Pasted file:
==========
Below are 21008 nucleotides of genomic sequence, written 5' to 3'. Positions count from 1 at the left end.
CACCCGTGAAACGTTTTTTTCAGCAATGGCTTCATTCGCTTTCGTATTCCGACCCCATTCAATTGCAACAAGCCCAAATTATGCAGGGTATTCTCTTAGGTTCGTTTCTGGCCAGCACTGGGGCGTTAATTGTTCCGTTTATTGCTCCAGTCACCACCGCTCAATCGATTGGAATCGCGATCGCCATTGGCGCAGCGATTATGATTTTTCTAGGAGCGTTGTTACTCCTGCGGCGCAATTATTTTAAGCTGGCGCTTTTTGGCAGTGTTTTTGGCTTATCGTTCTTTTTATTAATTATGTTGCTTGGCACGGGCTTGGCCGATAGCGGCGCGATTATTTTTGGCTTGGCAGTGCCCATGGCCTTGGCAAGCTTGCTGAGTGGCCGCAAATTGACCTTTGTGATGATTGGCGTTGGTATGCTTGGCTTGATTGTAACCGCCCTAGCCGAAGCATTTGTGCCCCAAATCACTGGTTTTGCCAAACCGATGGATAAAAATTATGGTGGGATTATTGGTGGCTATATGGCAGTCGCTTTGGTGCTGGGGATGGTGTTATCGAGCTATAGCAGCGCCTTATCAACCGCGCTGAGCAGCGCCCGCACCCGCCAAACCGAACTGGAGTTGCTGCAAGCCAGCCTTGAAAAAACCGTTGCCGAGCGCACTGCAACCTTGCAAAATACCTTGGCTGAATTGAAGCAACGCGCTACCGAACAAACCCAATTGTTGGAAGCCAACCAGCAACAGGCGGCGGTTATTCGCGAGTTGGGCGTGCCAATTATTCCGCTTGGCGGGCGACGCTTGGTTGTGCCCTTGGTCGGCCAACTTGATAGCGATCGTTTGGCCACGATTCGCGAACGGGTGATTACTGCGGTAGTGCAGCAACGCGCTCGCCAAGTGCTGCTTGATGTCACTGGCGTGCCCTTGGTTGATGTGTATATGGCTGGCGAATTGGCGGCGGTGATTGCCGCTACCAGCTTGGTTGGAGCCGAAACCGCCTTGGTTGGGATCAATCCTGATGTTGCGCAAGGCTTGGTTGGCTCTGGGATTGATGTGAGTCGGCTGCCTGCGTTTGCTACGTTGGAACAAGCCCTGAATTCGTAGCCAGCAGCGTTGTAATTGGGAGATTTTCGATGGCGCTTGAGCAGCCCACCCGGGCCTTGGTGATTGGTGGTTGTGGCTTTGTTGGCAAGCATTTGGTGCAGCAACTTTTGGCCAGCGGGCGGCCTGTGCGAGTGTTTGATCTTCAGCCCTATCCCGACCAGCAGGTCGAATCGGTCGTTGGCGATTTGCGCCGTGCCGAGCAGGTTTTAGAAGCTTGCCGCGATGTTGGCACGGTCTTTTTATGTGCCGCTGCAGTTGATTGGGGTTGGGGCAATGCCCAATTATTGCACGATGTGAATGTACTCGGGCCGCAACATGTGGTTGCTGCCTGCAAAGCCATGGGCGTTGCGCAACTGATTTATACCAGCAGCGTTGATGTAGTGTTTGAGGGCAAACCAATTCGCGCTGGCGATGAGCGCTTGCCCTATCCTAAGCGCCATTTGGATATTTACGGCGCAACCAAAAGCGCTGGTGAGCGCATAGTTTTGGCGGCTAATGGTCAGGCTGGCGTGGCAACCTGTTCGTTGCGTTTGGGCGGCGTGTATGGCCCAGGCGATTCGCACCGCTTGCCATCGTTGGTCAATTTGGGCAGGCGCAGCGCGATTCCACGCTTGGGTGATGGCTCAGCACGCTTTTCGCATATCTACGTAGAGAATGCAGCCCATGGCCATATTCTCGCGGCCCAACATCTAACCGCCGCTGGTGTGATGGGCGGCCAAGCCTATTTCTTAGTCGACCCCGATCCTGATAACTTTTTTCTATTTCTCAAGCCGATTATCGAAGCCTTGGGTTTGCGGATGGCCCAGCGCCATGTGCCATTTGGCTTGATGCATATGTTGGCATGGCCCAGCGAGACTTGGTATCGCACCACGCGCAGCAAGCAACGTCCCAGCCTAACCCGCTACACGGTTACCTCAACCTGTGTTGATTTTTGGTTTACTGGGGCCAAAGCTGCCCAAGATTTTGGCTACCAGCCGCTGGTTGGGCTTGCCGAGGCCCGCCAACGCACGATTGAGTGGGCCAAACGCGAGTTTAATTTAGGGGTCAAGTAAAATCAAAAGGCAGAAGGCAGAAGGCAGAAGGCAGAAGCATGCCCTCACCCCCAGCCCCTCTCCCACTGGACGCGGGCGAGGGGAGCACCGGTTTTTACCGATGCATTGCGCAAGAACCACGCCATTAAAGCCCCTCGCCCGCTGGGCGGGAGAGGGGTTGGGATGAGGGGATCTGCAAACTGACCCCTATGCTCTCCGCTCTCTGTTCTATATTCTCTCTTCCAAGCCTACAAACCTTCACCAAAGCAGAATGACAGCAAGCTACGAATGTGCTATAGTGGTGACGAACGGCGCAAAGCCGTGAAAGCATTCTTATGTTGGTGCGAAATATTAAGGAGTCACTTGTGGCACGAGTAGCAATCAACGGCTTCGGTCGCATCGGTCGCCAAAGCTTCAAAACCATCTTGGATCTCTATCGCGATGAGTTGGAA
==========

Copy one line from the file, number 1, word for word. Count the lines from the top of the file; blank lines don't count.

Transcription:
Below are 21008 nucleotides of genomic sequence, written 5' to 3'. Positions count from 1 at the left end.